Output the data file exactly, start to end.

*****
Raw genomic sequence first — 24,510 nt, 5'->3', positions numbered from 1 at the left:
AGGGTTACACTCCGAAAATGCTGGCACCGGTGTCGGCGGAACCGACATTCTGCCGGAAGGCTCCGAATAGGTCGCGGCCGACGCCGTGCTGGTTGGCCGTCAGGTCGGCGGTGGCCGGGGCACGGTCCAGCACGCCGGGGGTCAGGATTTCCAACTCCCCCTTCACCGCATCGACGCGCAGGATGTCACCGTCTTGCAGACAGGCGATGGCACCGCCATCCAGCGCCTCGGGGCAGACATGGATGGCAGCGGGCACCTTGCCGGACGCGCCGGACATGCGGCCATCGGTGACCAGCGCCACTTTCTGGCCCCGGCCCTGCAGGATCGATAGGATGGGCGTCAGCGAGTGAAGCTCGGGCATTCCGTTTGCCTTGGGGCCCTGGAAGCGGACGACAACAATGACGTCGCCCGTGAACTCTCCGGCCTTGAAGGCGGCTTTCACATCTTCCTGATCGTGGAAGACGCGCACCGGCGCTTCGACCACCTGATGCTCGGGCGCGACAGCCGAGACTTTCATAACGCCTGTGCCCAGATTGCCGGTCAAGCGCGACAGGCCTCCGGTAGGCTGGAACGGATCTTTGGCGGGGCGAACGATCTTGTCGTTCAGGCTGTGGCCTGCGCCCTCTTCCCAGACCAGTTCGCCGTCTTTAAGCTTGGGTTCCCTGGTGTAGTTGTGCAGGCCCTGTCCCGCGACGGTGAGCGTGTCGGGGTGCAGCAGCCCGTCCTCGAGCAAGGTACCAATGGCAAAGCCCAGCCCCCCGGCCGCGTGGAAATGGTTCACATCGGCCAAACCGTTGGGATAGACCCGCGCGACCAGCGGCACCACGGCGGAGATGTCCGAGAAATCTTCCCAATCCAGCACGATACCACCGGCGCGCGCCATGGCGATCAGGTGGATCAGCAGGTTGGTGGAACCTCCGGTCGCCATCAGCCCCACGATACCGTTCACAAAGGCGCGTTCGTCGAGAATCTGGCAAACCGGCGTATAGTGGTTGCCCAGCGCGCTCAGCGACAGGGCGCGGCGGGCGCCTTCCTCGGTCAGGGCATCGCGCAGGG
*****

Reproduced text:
Raw genomic sequence first — 24,510 nt, 5'->3', positions numbered from 1 at the left:
AGGGTTACACTCCGAAAATGCTGGCACCGGTGTCGGCGGAACCGACATTCTGCCGGAAGGCTCCGAATAGGTCGCGGCCGACGCCGTGCTGGTTGGCCGTCAGGTCGGCGGTGGCCGGGGCACGGTCCAGCACGCCGGGGGTCAGGATTTCCAACTCCCCCTTCACCGCATCGACGCGCAGGATGTCACCGTCTTGCAGACAGGCGATGGCACCGCCATCCAGCGCCTCGGGGCAGACATGGATGGCAGCGGGCACCTTGCCGGACGCGCCGGACATGCGGCCATCGGTGACCAGCGCCACTTTCTGGCCCCGGCCCTGCAGGATCGATAGGATGGGCGTCAGCGAGTGAAGCTCGGGCATTCCGTTTGCCTTGGGGCCCTGGAAGCGGACGACAACAATGACGTCGCCCGTGAACTCTCCGGCCTTGAAGGCGGCTTTCACATCTTCCTGATCGTGGAAGACGCGCACCGGCGCTTCGACCACCTGATGCTCGGGCGCGACAGCCGAGACTTTCATAACGCCTGTGCCCAGATTGCCGGTCAAGCGCGACAGGCCTCCGGTAGGCTGGAACGGATCTTTGGCGGGGCGAACGATCTTGTCGTTCAGGCTGTGGCCTGCGCCCTCTTCCCAGACCAGTTCGCCGTCTTTAAGCTTGGGTTCCCTGGTGTAGTTGTGCAGGCCCTGTCCCGCGACGGTGAGCGTGTCGGGGTGCAGCAGCCCGTCCTCGAGCAAGGTACCAATGGCAAAGCCCAGCCCCCCGGCCGCGTGGAAATGGTTCACATCGGCCAAACCGTTGGGATAGACCCGCGCGACCAGCGGCACCACGGCGGAGATGTCCGAGAAATCTTCCCAATCCAGCACGATACCACCGGCGCGCGCCATGGCGATCAGGTGGATCAGCAGGTTGGTGGAACCTCCGGTCGCCATCAGCCCCACGATACCGTTCACAAAGGCGCGTTCGTCGAGAATCTGGCAAACCGGCGTATAGTGGTTGCCCAGCGCGCTCAGCGACAGGGCGCGGCGGGCGCCTTCCTCGGTCAGGGCATCGCGCAGGG